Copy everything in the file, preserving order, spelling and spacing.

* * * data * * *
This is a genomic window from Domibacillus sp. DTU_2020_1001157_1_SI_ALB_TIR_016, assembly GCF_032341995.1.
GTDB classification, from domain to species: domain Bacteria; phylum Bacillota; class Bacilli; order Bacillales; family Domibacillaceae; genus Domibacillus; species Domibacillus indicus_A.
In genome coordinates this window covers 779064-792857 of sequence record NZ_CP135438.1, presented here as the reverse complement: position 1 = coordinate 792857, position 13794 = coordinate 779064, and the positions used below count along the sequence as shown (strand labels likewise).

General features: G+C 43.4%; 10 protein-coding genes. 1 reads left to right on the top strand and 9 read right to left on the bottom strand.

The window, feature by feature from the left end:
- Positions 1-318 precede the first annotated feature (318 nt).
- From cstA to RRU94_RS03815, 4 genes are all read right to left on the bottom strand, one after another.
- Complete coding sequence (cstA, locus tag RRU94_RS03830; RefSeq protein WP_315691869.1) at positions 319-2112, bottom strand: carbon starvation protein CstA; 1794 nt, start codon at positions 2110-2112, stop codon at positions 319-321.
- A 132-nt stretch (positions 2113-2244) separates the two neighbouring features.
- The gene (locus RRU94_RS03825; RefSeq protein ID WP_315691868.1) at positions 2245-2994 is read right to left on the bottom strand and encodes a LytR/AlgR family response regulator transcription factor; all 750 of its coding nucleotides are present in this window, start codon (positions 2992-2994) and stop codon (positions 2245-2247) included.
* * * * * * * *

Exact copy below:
This is a genomic window from Domibacillus sp. DTU_2020_1001157_1_SI_ALB_TIR_016, assembly GCF_032341995.1.
GTDB classification, from domain to species: domain Bacteria; phylum Bacillota; class Bacilli; order Bacillales; family Domibacillaceae; genus Domibacillus; species Domibacillus indicus_A.
In genome coordinates this window covers 779064-792857 of sequence record NZ_CP135438.1, presented here as the reverse complement: position 1 = coordinate 792857, position 13794 = coordinate 779064, and the positions used below count along the sequence as shown (strand labels likewise).

General features: G+C 43.4%; 10 protein-coding genes. 1 reads left to right on the top strand and 9 read right to left on the bottom strand.

The window, feature by feature from the left end:
- Positions 1-318 precede the first annotated feature (318 nt).
- From cstA to RRU94_RS03815, 4 genes are all read right to left on the bottom strand, one after another.
- Complete coding sequence (cstA, locus tag RRU94_RS03830; RefSeq protein WP_315691869.1) at positions 319-2112, bottom strand: carbon starvation protein CstA; 1794 nt, start codon at positions 2110-2112, stop codon at positions 319-321.
- A 132-nt stretch (positions 2113-2244) separates the two neighbouring features.
- The gene (locus RRU94_RS03825; RefSeq protein ID WP_315691868.1) at positions 2245-2994 is read right to left on the bottom strand and encodes a LytR/AlgR family response regulator transcription factor; all 750 of its coding nucleotides are present in this window, start codon (positions 2992-2994) and stop codon (positions 2245-2247) included.